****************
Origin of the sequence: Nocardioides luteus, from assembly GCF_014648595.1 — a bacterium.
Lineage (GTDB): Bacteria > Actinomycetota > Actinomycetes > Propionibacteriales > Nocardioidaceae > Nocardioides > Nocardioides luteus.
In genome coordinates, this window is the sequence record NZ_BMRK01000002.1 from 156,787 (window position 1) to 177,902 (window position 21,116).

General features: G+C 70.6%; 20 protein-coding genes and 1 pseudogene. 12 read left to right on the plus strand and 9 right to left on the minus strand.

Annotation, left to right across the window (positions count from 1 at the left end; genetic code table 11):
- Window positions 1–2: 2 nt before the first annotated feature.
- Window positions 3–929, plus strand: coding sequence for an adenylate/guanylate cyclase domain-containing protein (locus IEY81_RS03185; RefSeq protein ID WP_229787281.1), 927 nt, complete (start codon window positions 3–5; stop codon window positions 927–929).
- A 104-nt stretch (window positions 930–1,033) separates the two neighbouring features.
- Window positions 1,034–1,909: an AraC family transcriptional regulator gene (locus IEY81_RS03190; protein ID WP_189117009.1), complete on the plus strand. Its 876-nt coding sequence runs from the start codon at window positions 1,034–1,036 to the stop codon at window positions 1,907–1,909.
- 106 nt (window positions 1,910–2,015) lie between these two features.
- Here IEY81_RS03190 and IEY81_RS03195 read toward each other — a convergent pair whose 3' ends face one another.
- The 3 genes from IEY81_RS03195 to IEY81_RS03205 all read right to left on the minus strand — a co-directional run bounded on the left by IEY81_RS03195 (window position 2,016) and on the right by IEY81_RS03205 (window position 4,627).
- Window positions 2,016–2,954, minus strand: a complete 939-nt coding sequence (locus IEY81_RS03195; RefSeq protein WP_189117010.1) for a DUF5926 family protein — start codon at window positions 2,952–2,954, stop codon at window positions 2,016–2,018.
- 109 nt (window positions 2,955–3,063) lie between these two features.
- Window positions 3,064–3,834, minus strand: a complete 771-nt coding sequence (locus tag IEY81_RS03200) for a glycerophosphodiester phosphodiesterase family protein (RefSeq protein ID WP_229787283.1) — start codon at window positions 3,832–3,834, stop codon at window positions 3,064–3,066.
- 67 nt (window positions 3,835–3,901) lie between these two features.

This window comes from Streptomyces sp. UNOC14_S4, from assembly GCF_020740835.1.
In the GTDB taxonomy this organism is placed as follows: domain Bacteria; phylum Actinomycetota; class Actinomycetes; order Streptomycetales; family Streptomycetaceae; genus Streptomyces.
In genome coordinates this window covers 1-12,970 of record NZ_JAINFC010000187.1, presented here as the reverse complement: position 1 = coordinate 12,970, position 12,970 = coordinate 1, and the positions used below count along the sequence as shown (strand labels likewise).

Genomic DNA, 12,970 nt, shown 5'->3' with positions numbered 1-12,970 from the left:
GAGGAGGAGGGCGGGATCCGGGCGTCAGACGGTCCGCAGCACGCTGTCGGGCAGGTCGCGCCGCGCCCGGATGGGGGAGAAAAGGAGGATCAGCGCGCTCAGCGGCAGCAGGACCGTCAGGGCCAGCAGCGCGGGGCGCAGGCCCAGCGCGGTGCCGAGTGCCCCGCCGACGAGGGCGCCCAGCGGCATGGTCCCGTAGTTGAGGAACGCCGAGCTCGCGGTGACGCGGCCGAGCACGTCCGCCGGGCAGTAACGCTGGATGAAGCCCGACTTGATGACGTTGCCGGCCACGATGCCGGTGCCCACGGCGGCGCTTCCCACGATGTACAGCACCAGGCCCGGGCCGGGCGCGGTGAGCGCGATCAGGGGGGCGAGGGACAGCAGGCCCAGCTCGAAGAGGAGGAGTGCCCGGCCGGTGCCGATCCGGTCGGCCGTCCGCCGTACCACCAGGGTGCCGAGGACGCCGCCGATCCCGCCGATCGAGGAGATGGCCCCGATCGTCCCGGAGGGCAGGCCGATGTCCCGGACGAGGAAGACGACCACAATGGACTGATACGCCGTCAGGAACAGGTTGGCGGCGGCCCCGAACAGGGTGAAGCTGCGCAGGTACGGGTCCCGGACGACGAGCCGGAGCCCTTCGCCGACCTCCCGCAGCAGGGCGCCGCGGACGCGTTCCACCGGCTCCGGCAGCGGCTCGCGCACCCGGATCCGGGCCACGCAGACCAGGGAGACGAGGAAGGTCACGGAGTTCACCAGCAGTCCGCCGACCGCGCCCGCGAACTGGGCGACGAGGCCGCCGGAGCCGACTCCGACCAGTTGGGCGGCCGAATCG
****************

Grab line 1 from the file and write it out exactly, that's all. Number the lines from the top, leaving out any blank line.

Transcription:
Origin of the sequence: Nocardioides luteus, from assembly GCF_014648595.1 — a bacterium.